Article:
The insurance sector in the US will face serious problems as the Federal Reserve again lowers the Fed Funds rate targets and keeps them near zero for extended periods. Several segments of the insurance sector, such as health insurance and casualty insurance, are already in distress for other reasons. Government-insured pension schemes are under pressure as troubled industrial giants such as General Motors default on their pension obligation, along with the airlines.

In the era of industrial capitalism, a low interest rate was a stimulant. But in this era of finance capitalism flirting fearlessly with debt, lowering rates creates complex problems, especially when most big borrowers routinely hedge their interest-rate exposures. For them, even when short-term rates drop or rise abruptly, the cost remains the same for the duration of the loan term, the only difference being that they pay a different party. While debtors remain solvent, investors in securitized loans go under. Credit derivatives have been the hot source of profit for most finance companies and will be the weapon of massive destruction for the financial system, as Warren Buffet warned.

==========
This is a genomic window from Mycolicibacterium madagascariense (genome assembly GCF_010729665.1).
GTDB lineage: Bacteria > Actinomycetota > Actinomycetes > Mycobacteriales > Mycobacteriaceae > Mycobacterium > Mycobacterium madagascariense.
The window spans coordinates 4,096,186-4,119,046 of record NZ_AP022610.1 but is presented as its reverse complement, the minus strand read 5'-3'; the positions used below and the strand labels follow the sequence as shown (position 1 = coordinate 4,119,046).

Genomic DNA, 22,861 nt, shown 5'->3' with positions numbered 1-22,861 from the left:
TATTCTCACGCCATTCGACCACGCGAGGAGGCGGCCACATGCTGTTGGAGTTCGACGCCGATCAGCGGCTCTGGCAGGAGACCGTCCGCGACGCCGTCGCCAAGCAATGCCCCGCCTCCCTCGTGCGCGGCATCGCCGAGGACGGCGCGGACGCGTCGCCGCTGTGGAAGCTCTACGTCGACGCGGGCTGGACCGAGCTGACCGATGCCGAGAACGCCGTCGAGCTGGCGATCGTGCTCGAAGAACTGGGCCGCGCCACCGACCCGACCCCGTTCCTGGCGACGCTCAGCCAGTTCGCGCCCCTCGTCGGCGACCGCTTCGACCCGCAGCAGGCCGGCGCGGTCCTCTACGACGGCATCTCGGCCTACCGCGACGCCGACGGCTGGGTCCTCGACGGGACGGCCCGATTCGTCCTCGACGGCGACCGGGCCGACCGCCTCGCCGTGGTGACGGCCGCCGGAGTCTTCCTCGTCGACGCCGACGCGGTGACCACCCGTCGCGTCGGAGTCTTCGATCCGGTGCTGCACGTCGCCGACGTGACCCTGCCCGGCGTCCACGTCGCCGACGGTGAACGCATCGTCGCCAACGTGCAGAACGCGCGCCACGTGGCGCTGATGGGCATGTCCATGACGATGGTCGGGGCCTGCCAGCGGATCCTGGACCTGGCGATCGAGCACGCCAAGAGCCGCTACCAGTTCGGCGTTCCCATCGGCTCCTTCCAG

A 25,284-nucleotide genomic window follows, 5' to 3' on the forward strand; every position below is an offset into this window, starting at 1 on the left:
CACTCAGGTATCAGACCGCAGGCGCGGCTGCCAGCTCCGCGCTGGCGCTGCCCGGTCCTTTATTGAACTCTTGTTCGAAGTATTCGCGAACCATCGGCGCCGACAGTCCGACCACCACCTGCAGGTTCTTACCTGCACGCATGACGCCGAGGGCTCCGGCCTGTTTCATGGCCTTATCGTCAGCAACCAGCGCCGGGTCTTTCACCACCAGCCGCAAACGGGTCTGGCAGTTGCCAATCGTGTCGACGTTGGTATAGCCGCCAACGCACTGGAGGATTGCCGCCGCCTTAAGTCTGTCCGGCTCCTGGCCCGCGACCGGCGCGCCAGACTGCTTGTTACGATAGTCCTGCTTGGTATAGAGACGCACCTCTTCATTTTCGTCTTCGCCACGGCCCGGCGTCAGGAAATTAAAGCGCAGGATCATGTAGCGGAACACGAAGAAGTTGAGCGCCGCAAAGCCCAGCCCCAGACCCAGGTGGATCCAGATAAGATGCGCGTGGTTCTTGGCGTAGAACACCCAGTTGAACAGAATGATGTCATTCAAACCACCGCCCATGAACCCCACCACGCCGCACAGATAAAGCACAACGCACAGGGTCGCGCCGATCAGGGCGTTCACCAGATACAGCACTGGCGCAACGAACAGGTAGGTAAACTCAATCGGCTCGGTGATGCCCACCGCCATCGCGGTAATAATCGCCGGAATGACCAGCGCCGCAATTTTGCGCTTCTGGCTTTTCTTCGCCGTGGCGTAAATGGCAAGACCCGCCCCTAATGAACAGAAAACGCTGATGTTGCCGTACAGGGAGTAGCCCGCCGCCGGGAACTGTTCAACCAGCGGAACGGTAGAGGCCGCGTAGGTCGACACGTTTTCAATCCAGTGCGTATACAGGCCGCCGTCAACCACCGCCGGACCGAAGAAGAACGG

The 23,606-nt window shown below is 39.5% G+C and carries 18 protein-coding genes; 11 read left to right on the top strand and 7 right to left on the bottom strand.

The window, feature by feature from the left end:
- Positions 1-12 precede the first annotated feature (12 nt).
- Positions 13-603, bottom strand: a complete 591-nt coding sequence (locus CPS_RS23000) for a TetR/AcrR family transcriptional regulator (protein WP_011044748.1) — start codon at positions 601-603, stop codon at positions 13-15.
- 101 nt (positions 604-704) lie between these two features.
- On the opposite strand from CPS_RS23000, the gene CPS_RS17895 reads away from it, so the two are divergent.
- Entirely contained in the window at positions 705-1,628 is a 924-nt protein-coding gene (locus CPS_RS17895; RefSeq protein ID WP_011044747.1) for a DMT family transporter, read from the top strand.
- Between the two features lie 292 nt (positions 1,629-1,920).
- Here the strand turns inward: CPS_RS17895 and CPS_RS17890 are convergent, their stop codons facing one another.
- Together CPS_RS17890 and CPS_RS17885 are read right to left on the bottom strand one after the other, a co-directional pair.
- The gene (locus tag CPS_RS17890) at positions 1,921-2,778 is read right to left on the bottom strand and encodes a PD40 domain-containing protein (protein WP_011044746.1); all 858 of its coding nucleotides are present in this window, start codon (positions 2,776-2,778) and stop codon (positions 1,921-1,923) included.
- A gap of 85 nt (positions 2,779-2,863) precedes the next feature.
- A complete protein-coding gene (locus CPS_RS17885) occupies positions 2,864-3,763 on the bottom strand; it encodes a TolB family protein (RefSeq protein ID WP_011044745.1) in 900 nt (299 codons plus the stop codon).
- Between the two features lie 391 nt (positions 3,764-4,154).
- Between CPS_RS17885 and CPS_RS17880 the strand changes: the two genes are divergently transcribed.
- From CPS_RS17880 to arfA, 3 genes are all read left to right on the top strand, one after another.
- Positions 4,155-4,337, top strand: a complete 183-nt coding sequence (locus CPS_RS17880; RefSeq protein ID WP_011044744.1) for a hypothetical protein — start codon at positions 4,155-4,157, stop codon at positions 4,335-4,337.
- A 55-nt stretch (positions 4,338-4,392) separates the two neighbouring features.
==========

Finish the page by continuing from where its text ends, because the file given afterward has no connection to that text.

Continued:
Again on February 16, 2006 I wrote in:
Part 4: The global money and currency markets

In the United States, when house prices have generally tripled in less than a decade, it is evidence that the value of the dollar has declined by a factor of three in the same time period. Consumer prices have not risen by the same amount because of outsourcing of manufacturing to low-wage economies overseas which also acts as a depressant on domestic wages. Imbalance in the economy appears if wages and earnings have not risen proportional to prices. A homeowner whose house has increased 300% in market price while his income has risen only 30% has not become richer. He has become a victim of uneven inflation. He may enjoy a one-time joyride with cash-out financing with a new mortgage, but his income cannot sustain the new mortgage payments if interest rates rise, and he will lose his home. And interest rates will rise if his income increases, because that is how the Fed defines inflation. Thus when his income rises, the market price of his home will fall, giving him an incentive to walk away from a big mortgage in which he has little equity tie-up. This can become a systemic problem for the mortgage-backed security sector.

That, dear readers, is why the US sub-prime mortgage bust will spread and cause severe damage to the global finance system.